Bushnell mourns loss of city manager

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By Brenda Locklear

Things were somber around Bushnell City Hall on Monday - it's when city staff and community members either learned or confirmed that City Manager Bruce Hickle, 67, died over the weekend.

Hickle stepped into the city manager position in August 2013, after a decade as the city's utilities director. 

"March 3 would have been his 15-year anniversary," with the city, said city Human Resources Director Kelly Marcoux.

Finance Director Jody Young has 10 years in at the city.  Because of working with city finances, she worked closely with Hickle and was emotional when she spoke about him on Monday.

"It's kind of hard to talk about right now. He was definitely a leader and someone that I considered a mentor. Someone that I looked up to and had a great deal of respect for.

"Bruce was a person that was really, really good at keeping a level head," no matter what was going on," said Young.

She said one of the key things she learned from him was that "sometimes you have to keep your emotions and reaction outs of things. 

"I just have a lot of respect for him."

"He didn't micromanage. He had a way of getting us to take ownership," she said, adding that he had a kind of steady presence, with the comfort that if they needed him, he was there.

Young said she thinks that "goes a long way for building people's confidence in their job - when you know someone believes in you and they trust you with the things that need to be done."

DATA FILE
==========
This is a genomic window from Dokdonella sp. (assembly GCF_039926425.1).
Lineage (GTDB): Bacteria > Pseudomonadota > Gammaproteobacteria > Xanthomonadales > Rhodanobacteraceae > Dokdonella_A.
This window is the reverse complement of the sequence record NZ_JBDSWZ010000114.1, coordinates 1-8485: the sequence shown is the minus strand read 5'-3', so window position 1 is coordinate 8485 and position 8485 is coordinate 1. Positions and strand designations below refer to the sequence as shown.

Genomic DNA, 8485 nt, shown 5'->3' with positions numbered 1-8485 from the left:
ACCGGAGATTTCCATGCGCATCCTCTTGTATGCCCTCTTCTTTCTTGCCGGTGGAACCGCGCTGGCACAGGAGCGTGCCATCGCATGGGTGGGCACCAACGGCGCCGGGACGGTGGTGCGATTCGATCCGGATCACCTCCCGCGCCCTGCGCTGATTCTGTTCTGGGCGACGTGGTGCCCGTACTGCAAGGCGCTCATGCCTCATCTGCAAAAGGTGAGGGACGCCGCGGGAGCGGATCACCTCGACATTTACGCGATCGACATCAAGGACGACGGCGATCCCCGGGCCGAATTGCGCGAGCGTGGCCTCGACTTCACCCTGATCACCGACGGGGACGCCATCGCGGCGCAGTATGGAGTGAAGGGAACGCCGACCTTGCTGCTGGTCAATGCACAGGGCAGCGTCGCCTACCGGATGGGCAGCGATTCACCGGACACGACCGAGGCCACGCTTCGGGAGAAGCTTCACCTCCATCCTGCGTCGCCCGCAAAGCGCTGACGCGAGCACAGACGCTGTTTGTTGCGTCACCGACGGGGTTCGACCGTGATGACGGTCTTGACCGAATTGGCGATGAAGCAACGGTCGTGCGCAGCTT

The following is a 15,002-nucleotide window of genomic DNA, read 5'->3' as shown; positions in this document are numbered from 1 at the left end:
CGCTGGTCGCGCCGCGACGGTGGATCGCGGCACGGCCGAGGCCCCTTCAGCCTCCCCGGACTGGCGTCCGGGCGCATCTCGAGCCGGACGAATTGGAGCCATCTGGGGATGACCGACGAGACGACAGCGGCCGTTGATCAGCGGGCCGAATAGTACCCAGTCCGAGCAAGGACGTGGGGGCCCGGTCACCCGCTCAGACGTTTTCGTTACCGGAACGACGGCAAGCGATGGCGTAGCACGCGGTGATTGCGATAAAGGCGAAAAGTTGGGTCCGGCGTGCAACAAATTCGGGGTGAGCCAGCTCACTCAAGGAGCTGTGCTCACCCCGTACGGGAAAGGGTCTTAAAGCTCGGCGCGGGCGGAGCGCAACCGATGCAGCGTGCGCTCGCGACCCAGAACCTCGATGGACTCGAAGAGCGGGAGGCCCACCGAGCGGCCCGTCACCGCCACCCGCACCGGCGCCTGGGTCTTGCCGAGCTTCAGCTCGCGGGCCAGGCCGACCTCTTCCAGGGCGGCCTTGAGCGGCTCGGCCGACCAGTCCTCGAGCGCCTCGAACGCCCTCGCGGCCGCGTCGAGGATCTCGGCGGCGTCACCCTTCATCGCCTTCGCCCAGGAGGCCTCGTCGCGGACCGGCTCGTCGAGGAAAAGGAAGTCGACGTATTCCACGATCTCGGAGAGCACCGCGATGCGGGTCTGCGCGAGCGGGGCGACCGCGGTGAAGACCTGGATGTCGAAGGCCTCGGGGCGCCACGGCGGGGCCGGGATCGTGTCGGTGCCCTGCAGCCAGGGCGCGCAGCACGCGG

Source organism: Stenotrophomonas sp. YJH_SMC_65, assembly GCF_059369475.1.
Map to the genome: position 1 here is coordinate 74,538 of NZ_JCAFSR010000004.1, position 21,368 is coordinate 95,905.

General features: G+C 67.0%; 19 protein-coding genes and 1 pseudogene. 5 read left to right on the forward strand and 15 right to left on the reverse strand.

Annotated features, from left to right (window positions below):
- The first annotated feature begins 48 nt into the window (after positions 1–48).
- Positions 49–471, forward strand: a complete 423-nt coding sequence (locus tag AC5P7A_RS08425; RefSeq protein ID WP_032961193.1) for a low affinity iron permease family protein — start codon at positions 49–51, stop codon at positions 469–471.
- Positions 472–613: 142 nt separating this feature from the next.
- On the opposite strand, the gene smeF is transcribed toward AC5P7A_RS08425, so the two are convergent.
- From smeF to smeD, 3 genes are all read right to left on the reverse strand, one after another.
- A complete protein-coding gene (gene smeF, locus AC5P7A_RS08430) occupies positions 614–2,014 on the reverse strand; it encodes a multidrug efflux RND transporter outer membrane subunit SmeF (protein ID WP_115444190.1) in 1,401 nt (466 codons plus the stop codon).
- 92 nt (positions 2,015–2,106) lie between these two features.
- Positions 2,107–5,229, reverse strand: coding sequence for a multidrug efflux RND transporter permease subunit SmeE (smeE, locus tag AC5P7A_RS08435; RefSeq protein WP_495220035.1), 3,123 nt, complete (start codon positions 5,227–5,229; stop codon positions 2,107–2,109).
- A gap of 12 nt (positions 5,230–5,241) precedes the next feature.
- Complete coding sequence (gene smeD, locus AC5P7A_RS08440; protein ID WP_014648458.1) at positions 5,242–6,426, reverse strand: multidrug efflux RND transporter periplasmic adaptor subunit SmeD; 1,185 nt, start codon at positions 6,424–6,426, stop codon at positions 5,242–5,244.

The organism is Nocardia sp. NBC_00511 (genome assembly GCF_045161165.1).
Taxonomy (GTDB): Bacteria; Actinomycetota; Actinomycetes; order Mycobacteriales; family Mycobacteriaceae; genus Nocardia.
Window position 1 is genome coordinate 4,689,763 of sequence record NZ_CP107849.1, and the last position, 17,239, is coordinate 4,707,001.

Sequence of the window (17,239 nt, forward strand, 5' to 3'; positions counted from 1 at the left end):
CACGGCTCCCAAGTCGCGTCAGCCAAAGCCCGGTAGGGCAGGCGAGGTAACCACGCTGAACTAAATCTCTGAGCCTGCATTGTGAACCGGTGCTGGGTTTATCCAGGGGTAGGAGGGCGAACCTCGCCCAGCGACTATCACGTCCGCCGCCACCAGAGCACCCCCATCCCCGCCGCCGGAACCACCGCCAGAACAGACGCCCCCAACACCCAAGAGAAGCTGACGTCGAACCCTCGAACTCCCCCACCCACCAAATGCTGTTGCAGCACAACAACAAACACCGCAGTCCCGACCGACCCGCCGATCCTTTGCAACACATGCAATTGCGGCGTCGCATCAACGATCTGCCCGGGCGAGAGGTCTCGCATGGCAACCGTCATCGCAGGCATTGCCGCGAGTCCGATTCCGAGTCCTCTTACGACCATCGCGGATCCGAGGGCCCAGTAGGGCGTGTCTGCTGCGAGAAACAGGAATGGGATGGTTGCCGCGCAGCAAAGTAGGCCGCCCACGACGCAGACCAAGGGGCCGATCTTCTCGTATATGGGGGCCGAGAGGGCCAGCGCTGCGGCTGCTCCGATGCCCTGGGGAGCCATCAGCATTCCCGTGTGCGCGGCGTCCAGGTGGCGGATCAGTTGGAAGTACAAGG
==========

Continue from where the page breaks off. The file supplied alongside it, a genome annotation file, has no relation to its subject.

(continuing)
Young started at the city as an accountants payable clerk under the late Joy Coleman and was feeling the loss of  the second person she considered a mentor at the city.

"I'm sorry, it's just hitting me," she said with emotion, noting that Monday was a tough day.

While there hasn't been any confirmation on how Hickle died, he was out all last week with a flu-like stomach virus and an upper respiratory illness before that, according to Marcoux.

She said he had actually seemed to improve a little on Friday, but instead of getting better, Hickle died overnight, between Friday and Saturday.

There is no service planned.

Hickle replaced Vince Ruano in the city manager position. Ruano had spent more than 30 years in the position and was close to city staff. But  Hickle,  "was a good replacement for Vince, we all worked really well together, as a team," Marcoux said, adding that Hickle was team-goal oriented.

"He is going to be missed tremendously," Marcoux said.

He was a "very low key person - quiet and steady. He sat back and analyzed things. He listened to people, he had an open mind."

She said while he might not always agree, he would always listen.

What few people knew was that Hickle was not only an electrical engineer, but a nuclear engineer as well, according to Marcoux, who said he was supposed to be one of very few people who didn't earn the degree in the United States Navy.

By the time he went to work for Bushnell, he had already worked in various positions in a nuclear power plant, including plant manager. 

For Bushnell residents and downtown business owners, Hickle had a notable impact with a change he made at utilities.

"Years ago, all the squirrels would blow the lines," said Marcoux of the city's power lines. The squirrels would run the lines and short out the power in areas of Bushnell.

But when Hickle came on as utilities director, he put new processes in place and new wires, putting an end the frequent outages.

He was the upfront contact for the city during a recent battle with SECO over electric customers.

Before Bushnell, Hickle worked at Florida Power and Light, until they merged with another electric company.

Hickle had a home in Lake Panasoffkee and in Crystal River, but notes that his main place of residence is at the lake.

"It's pretty devastating," said Bushnell Mayor Bil Spaude.

"Bruce was good to work with and good to work for. He did a good job for the city," Spaude said.